Sorry for the short time away, regular readers. I got thrown off by a nasty chest infection but I’m back now and it’s time to open up Simon Jenkins’ latest CiF piece:
The toughest lesson to draw from the Whitehaven tragedy is that there might be no lesson at all. We cannot stop people having rows at home or work, taking leave of their senses, finding a gun and going berserk. Such things rarely happen. But even the most authoritarian state must allow some personal liberty, and everyone accepts the resulting risk. No free community can be wholly safe without losing its freedom.
And this is at the entire core of what’s not working in society right now, isn’t it? A zero-sum game has been forced up into cabinet decision-making about the prevention of risk, about ‘safeguarding’ those who can’t be safeguarded, about ‘protecting’ everyone by throwing the civil liberties of everyone away. What’s brilliant about Jenkins’ article is that he takes issue with the concept itself. You can’t protect children by presuming every adult is a paedophile, it’s just absurd. You can’t protect every politician by presuming every voter is a terrorist, and demonising the exceptions to the rule only teaches society that there are easy answers to be had where there may be no answers at all. He goes on:
When the bossy Labour minister Ed Balls banned pictures of children in schools and vetted parents for sex crimes, the bounds of public sanity were strained. Yet no one stopped him. People muttered, “Well, you can’t be too safe.”
On every First Great Western train, an announcement is made after each stop telling passengers to look about for suspicious people or parcels and report them immediately to the police. It makes for a miserable journey. If you enter a government building, you are told that the current alert status means an imminent terrorist attack is “highly likely”. This serves no purpose but to frighten people into conceding the Home Office ever more power.
Yup entirely right, and this is what’s important to remember. New Labour wasn’t alone in creating the Independent Safeguarding Authority (ISA). This belief that a super bureaucracy could possibly vet and safeguard every (any?) credible threat to children’s safety didn’t only originate with super-authoritarian Balls – he just went along with it. Did the rest of parliament stop the ISA in its tracks? Not at all. Has the media really had the balls to question the social damage that it’s continuing (under Nick Clegg’s new socially liberal era) to inflict? Not at all. We decided, and government decided it was in its interests to accept, that we wanted to prevent any sort of risk at all, and contracted out the implementation of our decision to government. It was completely ignorant of history, it has taught the upcoming generation nothing at all about how to risk assess wisely and has perversely led us (as Jenkins points out) to request ever more control of us by government.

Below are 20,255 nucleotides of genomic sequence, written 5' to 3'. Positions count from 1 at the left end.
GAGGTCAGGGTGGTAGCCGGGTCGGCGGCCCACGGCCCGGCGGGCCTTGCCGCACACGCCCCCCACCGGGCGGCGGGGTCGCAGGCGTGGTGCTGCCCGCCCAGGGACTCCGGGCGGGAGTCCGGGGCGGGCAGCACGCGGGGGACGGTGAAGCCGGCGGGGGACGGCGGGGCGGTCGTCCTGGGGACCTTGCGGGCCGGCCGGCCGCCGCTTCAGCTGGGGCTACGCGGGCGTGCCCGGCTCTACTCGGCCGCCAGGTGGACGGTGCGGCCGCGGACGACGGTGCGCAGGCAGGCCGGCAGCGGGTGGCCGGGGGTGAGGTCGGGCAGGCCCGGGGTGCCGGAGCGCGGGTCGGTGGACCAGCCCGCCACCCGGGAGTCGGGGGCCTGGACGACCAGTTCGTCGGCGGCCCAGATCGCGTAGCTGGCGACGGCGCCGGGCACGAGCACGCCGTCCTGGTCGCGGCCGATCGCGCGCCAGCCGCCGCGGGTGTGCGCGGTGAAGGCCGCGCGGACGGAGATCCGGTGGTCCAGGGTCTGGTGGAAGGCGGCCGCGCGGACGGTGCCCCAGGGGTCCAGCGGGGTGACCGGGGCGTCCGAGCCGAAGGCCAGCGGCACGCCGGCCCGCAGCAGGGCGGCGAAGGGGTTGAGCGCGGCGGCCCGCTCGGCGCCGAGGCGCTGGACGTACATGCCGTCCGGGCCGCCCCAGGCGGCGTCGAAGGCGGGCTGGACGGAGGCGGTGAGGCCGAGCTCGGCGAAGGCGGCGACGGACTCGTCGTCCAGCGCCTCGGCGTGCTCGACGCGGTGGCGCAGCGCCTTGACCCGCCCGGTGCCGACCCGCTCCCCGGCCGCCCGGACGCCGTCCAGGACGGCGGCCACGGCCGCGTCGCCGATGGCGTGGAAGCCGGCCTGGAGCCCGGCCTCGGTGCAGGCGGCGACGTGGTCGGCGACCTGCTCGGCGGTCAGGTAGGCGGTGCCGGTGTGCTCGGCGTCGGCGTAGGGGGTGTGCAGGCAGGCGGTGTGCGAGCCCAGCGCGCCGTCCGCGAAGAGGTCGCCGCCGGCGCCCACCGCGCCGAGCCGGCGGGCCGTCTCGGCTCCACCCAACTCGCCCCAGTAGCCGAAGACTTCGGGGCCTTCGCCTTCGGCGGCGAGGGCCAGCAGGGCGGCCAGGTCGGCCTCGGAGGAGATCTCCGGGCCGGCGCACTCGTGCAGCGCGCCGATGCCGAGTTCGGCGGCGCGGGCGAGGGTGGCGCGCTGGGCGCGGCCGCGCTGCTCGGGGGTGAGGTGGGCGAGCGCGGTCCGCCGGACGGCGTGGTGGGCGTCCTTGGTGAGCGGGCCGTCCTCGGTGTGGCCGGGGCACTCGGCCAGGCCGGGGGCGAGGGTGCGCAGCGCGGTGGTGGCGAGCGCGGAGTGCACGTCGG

Was it because of the absence of long-held certainties, like the Cold War, or pre-globalisation economic orders? Maybe. With society itself now marketised, not just economies, it’s entirely possible that the resulting discomfort (and government-propagated fear after 9/11) has led us, sheep-like, to ask our political masters to provide us with one cornerstone to put our trust in – safety. But Jenkins goes on to say:
There is no such thing as safe. There is only safer, and safer can require the greater watchfulness that comes with taking risks, witness new theories of road safety. Removing risk lowers the protective instinct of individuals and communities, and paradoxically leaves them in greater danger. But there is no government agency charged with averting that danger. There is no money in it.
Entirely right, and it’s worth remembering that although Nick Clegg has promised a groundbreaking bill, repealing the authoritarian excesses of New Labour, he hasn’t actually put his money where his mouth is yet – noone in the ConDemNation coalition has. Control orders? Unchanged. The Digital Economy Act? Unchanged. Any changes to the ISA, when quangos are apparently a ‘bad thing’? Nope. Jenkins argues that this is all motivated by money. When you compare what the coalition has promised to change with what’s actually going to change it seems like he might be right. It’s time to stand up for allowing risk to resume in society, for ‘protection’ to be proportionate and the need for it assessed by individuals once more. The industry promulgating this trend has to be torn down, but in an age of extraordinarily craven politics, the means can only come from us. Why should a profitable industry wind itself up, after all?